Gang truce reaches 100 days, questions and doubts loom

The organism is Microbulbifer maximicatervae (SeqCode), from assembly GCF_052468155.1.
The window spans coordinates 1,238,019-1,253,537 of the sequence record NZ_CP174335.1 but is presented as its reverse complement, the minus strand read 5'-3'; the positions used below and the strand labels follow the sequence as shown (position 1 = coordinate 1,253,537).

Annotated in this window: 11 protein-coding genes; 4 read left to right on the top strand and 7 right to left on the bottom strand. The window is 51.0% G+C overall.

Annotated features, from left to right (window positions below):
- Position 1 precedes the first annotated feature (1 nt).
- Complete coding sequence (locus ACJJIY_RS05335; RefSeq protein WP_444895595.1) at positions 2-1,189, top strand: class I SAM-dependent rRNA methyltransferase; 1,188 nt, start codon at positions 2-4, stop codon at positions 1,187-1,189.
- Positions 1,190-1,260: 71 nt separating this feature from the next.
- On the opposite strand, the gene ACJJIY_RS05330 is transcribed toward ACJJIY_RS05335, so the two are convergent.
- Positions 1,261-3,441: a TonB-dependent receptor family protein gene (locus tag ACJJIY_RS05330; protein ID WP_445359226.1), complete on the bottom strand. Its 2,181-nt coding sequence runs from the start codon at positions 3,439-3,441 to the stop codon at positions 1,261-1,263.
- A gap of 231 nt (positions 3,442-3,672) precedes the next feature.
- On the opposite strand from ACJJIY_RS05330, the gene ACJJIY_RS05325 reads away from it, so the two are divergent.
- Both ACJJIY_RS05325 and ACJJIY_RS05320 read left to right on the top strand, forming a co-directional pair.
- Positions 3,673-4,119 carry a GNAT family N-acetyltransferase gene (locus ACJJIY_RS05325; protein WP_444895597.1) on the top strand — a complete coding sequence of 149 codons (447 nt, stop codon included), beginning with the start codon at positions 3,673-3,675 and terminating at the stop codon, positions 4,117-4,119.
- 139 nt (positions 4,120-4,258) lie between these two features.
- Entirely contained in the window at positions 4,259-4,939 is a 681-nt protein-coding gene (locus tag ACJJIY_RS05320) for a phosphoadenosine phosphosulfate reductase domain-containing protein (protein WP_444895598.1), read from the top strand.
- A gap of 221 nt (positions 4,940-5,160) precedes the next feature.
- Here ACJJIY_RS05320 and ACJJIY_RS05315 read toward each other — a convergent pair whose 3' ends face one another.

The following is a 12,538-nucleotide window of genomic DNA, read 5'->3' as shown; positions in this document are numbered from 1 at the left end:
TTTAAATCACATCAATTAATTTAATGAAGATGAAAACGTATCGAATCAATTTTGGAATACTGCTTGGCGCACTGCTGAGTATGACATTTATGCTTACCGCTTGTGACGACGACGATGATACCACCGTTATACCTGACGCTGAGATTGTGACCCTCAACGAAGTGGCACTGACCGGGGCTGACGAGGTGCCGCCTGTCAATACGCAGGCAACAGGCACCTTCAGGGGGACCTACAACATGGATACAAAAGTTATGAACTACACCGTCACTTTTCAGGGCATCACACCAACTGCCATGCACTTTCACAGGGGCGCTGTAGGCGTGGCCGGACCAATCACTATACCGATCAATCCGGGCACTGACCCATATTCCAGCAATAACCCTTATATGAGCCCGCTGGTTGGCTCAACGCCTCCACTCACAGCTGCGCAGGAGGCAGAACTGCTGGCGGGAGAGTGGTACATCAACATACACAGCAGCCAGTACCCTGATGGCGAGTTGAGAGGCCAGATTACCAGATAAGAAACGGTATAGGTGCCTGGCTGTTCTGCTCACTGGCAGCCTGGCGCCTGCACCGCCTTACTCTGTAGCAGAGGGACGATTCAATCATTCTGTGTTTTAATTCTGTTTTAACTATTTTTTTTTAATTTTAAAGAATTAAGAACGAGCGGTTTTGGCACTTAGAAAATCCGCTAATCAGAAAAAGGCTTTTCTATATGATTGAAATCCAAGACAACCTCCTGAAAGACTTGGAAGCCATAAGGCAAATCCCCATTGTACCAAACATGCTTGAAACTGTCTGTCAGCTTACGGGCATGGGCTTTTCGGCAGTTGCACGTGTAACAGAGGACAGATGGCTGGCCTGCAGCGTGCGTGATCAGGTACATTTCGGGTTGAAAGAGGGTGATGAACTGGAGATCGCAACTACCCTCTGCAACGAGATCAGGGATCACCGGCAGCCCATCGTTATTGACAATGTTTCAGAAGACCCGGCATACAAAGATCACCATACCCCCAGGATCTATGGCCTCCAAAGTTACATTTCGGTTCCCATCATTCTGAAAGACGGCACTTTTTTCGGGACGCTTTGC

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On June 17th, vigils and masses were held in several prisons in El Salvador, as well as in Los Angeles, CA, to commemorate 100 days of a truce between El Salvador’s two largest street gangs, Mara Salvatrucha and the 18th Street Gang. In March of this year, news broke in El Salvador that the Catholic Church had mediated a truce between the two gangs, dramatically lowering the country’s murder rate. While many questioned whether the news of a church-mediated truce was a cover-up for opaque government negotiations with the gangs, President Mauricio Funes proposed using this opportunity to begin a process of dialogue with various social sectors to arrive at a National Agreement to resolve the country’s security crisis. Though President Funes has been sharply criticized for appointing former military officers who have advocated a repressive approach to violence to the top public security positions in late 2011, he re-affirmed his commitment to addressing the root causes of the violence. As he stated, “I propose that this national agreement begin with immediate attention to the social problem that is at the root of the criminal actions of the gangs, which is social exclusion and lack of opportunities for employment, education, health and recreation for Salvadoran youth.” Three months later, official data shows the decrease in the murder rate to be holding strong. However, important questions and doubts remain. One major question is about whether the drop in murder rates has been as significant as the government reports. El Salvador does not keep centralized statistics on murders; rather, multiple government institutions keep their own data. The Ministry of Security reports that prior to March 2012, there was an average of 14 murders per day and it has since dropped to 5 murders per day. The government’s Forensic Science Institute (Instituto de Medicina Legal in Spanish) reports the number has gone from 14 to 7. Regardless, both statistics represent a significant drop. However, coinciding with the drop in murder rates, the Forensic Science Institute and the Human Rights Ombudsman’s office have both reported a significant increase in reports of missing persons. To date, 836 reports of missing persons have been filed in 2012; during the same dates in 2011, there were 636 reports of missing persons. Many wonder if that increase actually represents murders that are not being reported as such, either because murderers are now hiding victims’ remains or because of deliberate manipulation of the statistics. Assuming that the official data accurately reflects a real drop in murder rates, the question that follows is whether this reflects the beginning of a real solution to the gang phenomenon in El Salvador. In press statements, incarcerated leaders of the Mara Salvatrucha and the 18th Street Gang have expressed repentance and a desire to be part of the solution. As Mónica Nova recently reported for Colorlines Magazine, “Gang leadership and brokers of the truce say that the development is more than a cease-fire, but rather the beginning of a peace process.” In their talks with military and police chaplain Monsignor Fabio Colindres and former defense advisor Raúl Mijango, an initial agreement was reached to stop all murders of other gang members, police, soldiers, and prison guards, as well as their families.  In early May, both gangs announced that as a further gesture of good will, they had declared all schools “Peace Zones” and stop the forced recruitment of students and youth. No agreements have been reached, however, around two major areas of gang activity: small-scale drug sales and extortion (known as the “renta,” a fee charged to residents and businesses in gang-controlled neighborhoods). President Funes himself has acknowledged that this is because drug sales and extortion are the primary source of income for most gang members and their families, which only underscores the necessity of creating viable economic opportunities for marginalized youth. During the 100 days commemoration at Izalco prison, gang leaders made it clear that while their intention was to maintain the truce, they were awaiting concrete proposals from the government in terms of job and economic opportunities. According to the AP, 18th Street gang leader Oscar Armando Reyes stated, “We want to reach a definitive cease fire, to end all the criminal acts of the gangs. But we have to reach agreements, because we have to survive. There was talk of job plans, but we haven't gotten any answers, and it is time for the government to listen to us." In the United States, the 100 day anniversary of the truce was celebrated by members of a Transnational Advisory Group for the Peace Process in El Salvador, which “ formed to serve as an international observer to this process and to bring together resources to help in the short and long term goals of the peace process. “ Made up of community organizations and individuals across the US, predominantly from Los Angeles, the Washington, DC metro area, the Advisory Group plans to bring an international delegation to El Salvador. For further analysis, including of US foreign and domestic policy that has contributed to the rise in gang violence in El Salvador, please read the following: El Salvador’s Historic Gang Truce May Show Pathway to Peace in the U.S., by Mónica Novoa, for Colorlines Gang Truce in El Salvador, by Mike Allison, for Al Jazeera

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